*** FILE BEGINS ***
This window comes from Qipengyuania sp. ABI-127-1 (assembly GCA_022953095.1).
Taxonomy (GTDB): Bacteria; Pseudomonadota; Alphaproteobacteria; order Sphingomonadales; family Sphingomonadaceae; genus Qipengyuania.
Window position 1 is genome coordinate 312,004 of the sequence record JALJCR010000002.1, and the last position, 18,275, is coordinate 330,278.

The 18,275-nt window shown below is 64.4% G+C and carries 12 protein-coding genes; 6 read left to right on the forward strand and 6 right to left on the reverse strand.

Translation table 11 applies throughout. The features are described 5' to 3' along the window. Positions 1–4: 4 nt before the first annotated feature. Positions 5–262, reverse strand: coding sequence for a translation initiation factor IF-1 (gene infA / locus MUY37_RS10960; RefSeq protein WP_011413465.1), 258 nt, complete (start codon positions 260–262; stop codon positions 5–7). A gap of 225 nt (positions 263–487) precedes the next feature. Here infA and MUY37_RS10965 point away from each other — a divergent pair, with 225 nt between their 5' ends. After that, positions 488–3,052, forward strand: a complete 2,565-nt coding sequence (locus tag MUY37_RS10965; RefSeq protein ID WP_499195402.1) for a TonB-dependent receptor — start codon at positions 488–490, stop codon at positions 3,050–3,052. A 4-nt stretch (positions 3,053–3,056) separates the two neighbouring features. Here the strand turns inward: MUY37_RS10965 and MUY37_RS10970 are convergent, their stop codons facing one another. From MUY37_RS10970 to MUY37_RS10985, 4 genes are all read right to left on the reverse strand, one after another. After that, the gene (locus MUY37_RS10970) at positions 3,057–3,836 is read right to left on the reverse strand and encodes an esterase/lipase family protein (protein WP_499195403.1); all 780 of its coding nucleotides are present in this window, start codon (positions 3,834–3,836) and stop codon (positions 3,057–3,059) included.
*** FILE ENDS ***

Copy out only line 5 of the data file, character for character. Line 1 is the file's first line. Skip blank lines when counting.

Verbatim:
Translation table 11 applies throughout. The features are described 5' to 3' along the window. Positions 1–4: 4 nt before the first annotated feature. Positions 5–262, reverse strand: coding sequence for a translation initiation factor IF-1 (gene infA / locus MUY37_RS10960; RefSeq protein WP_011413465.1), 258 nt, complete (start codon positions 260–262; stop codon positions 5–7). A gap of 225 nt (positions 263–487) precedes the next feature. Here infA and MUY37_RS10965 point away from each other — a divergent pair, with 225 nt between their 5' ends. After that, positions 488–3,052, forward strand: a complete 2,565-nt coding sequence (locus tag MUY37_RS10965; RefSeq protein ID WP_499195402.1) for a TonB-dependent receptor — start codon at positions 488–490, stop codon at positions 3,050–3,052. A 4-nt stretch (positions 3,053–3,056) separates the two neighbouring features. Here the strand turns inward: MUY37_RS10965 and MUY37_RS10970 are convergent, their stop codons facing one another. From MUY37_RS10970 to MUY37_RS10985, 4 genes are all read right to left on the reverse strand, one after another. After that, the gene (locus MUY37_RS10970) at positions 3,057–3,836 is read right to left on the reverse strand and encodes an esterase/lipase family protein (protein WP_499195403.1); all 780 of its coding nucleotides are present in this window, start codon (positions 3,834–3,836) and stop codon (positions 3,057–3,059) included.